I’ve spent most of the week in my bed, unable to do much because of a heavy cold and cough. And fever. But now it seems to be lifting and I can hear again. Rain on the roof, the tiny beeps of the chickadees when I take them their seeds. While I was in my bed this week, I was planning—in that surreal way you plan when you are too sick to do anything else—a chapbook. I am about to turn 65, which seems significant, if only for the reason that I will be officially an old-age pensioner, and I thought I’d like to make a small token to acknowledge that turning. John often prints a broadside for his significant birthdays but he’s a poet and almost always has something just right for the occasion. A short poem, a section from a longer poem. Well, I have an essay. John has offered to print a cover page and colophon and a label for the cover. I’ll create the text block on my computer and print it on my laser printer. In Ottawa last week, my son Forrest found an image of a beautiful old map of Bukovyna and resized it for me to use for endpapers. I’ll stitch the books by hand. In the fog of my fever, I could see the finished chapbooks and they were lovely. The essay is organized as a series of “exhibits” of some Ukrainian villages I visited in September. It feels like the right thing to print in honour of my birthday, to record the names, the contours of a land that my grandfather left and never returned to, but that lingers on in my name, the foods I ate as a child, the tattered photographs and stories that are all I have of that legacy.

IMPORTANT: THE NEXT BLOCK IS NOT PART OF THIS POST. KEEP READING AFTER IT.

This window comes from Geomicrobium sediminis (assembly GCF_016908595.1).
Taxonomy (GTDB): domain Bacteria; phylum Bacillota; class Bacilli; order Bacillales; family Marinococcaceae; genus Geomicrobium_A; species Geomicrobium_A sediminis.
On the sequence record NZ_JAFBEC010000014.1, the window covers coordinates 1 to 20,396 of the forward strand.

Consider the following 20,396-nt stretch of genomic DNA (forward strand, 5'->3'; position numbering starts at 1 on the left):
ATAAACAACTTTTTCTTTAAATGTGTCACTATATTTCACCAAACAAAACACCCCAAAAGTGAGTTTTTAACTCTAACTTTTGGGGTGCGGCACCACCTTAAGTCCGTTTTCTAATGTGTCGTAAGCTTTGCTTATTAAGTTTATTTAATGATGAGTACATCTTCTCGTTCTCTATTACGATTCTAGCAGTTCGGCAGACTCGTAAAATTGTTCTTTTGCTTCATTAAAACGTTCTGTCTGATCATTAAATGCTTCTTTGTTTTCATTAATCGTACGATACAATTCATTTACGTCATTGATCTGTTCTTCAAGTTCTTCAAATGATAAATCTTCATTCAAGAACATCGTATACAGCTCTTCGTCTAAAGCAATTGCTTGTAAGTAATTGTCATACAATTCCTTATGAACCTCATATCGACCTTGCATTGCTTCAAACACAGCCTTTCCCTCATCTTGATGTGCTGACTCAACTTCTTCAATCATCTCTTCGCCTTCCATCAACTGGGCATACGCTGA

Sometimes I think these things will never be known and sometimes they appear to hover just beyond my consciousness, enticing me to work harder, dig deeper. (In this exhibit, the map will be faded, with blank areas. A hatchwork of trees, a long blue river.)